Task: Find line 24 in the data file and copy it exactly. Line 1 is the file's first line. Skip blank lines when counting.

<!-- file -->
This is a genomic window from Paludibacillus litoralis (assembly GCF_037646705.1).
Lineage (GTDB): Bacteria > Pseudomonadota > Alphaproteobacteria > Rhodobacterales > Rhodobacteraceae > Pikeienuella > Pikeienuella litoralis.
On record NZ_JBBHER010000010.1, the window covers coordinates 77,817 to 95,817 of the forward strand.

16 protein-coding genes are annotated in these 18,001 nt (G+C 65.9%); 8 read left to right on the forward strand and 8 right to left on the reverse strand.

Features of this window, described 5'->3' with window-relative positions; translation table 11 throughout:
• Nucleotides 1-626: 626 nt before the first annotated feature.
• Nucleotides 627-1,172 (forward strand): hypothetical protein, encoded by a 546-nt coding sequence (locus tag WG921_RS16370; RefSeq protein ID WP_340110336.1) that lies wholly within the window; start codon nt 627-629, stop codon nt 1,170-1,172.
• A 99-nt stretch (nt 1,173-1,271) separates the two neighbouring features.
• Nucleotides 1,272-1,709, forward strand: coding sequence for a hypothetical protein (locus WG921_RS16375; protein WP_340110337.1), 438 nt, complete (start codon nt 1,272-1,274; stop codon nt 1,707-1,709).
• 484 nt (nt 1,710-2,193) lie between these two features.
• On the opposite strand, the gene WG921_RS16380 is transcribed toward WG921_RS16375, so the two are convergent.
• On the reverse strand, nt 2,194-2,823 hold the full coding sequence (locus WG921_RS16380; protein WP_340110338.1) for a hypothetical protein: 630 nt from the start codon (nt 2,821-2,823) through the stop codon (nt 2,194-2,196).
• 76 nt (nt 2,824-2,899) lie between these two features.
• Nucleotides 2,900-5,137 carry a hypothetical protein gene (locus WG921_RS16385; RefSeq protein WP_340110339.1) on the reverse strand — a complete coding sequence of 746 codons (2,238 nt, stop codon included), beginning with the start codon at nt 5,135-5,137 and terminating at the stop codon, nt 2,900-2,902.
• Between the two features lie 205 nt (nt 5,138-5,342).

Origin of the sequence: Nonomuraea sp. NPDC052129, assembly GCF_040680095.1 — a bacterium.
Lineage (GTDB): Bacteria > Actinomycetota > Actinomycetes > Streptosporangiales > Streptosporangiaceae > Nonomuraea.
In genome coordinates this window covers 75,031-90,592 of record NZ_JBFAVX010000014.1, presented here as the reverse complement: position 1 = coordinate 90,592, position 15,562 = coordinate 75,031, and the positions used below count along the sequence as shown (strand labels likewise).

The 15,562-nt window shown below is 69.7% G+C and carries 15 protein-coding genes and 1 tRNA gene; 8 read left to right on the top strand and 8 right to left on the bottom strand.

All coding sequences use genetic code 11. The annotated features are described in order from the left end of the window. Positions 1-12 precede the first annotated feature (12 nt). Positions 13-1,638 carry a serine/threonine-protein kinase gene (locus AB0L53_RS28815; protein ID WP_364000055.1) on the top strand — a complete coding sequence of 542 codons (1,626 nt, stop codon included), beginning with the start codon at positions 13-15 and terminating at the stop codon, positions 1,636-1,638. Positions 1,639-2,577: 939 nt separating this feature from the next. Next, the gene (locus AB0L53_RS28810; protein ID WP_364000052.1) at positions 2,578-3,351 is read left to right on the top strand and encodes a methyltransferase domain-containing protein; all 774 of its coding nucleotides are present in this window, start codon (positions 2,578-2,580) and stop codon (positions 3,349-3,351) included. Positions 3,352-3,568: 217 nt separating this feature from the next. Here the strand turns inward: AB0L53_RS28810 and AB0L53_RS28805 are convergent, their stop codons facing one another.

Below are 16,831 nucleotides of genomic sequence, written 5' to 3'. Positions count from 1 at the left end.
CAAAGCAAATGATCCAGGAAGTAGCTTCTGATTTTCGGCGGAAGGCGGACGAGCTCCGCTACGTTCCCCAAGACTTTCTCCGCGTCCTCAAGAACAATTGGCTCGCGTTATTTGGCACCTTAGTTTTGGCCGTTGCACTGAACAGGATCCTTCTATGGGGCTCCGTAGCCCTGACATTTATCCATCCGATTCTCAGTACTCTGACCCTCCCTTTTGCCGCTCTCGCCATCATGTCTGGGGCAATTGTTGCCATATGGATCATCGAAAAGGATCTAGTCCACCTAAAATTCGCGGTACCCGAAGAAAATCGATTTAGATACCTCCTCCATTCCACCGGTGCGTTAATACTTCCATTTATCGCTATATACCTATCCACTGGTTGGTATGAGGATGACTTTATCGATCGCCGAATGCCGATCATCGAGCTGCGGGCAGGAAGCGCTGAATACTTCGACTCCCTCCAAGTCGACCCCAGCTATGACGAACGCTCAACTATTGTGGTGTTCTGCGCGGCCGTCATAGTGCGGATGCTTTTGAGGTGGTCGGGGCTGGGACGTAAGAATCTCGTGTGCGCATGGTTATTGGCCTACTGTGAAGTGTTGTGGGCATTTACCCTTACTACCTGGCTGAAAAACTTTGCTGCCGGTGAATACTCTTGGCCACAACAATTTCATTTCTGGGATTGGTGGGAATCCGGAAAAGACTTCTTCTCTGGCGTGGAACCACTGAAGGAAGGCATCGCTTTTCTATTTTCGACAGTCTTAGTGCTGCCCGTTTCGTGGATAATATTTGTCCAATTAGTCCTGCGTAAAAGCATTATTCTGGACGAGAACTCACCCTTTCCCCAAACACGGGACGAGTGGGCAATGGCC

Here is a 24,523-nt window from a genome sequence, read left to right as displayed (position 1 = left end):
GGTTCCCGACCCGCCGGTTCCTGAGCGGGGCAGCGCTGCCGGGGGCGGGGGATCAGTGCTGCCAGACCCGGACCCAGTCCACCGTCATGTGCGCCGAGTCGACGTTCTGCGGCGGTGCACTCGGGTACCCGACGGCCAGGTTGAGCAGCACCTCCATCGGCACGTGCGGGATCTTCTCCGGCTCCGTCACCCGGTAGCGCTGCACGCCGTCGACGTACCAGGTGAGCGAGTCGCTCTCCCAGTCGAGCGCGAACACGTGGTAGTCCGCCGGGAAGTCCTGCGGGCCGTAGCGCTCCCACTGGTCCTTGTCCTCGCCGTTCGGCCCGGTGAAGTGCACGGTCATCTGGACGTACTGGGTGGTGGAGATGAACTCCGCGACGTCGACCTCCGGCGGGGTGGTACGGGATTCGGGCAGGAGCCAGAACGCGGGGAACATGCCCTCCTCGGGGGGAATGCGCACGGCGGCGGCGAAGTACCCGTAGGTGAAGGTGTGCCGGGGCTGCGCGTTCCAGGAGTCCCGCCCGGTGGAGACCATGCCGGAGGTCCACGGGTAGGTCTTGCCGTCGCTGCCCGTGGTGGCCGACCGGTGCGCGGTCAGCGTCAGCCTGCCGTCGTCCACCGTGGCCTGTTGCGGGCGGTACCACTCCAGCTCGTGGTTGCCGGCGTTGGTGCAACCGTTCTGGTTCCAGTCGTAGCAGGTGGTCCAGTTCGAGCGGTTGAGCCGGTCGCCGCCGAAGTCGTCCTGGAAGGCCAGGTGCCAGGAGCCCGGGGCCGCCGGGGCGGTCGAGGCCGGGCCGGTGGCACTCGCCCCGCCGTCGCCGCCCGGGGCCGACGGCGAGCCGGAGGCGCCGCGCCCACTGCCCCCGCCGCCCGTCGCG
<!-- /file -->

GGTTCCCGACCCGCCGGTTCCTGAGCGGGGCAGCGCTGCCGGGGGCGGGGGATCAGTGCTGCCAGACCCGGACCCAGTCCACCGTCATGTGCGCCGAGTCGACGTTCTGCGGCGGTGCACTCGGGTACCCGACGGCCAGGTTGAGCAGCACCTCCATCGGCACGTGCGGGATCTTCTCCGGCTCCGTCACCCGGTAGCGCTGCACGCCGTCGACGTACCAGGTGAGCGAGTCGCTCTCCCAGTCGAGCGCGAACACGTGGTAGTCCGCCGGGAAGTCCTGCGGGCCGTAGCGCTCCCACTGGTCCTTGTCCTCGCCGTTCGGCCCGGTGAAGTGCACGGTCATCTGGACGTACTGGGTGGTGGAGATGAACTCCGCGACGTCGACCTCCGGCGGGGTGGTACGGGATTCGGGCAGGAGCCAGAACGCGGGGAACATGCCCTCCTCGGGGGGAATGCGCACGGCGGCGGCGAAGTACCCGTAGGTGAAGGTGTGCCGGGGCTGCGCGTTCCAGGAGTCCCGCCCGGTGGAGACCATGCCGGAGGTCCACGGGTAGGTCTTGCCGTCGCTGCCCGTGGTGGCCGACCGGTGCGCGGTCAGCGTCAGCCTGCCGTCGTCCACCGTGGCCTGTTGCGGGCGGTACCACTCCAGCTCGTGGTTGCCGGCGTTGGTGCAACCGTTCTGGTTCCAGTCGTAGCAGGTGGTCCAGTTCGAGCGGTTGAGCCGGTCGCCGCCGAAGTCGTCCTGGAAGGCCAGGTGCCAGGAGCCCGGGGCCGCCGGGGCGGTCGAGGCCGGGCCGGTGGCACTCGCCCCGCCGTCGCCGCCCGGGGCCGACGGCGAGCCGGAGGCGCCGCGCCCACTGCCCCCGCCGCCCGTCGCG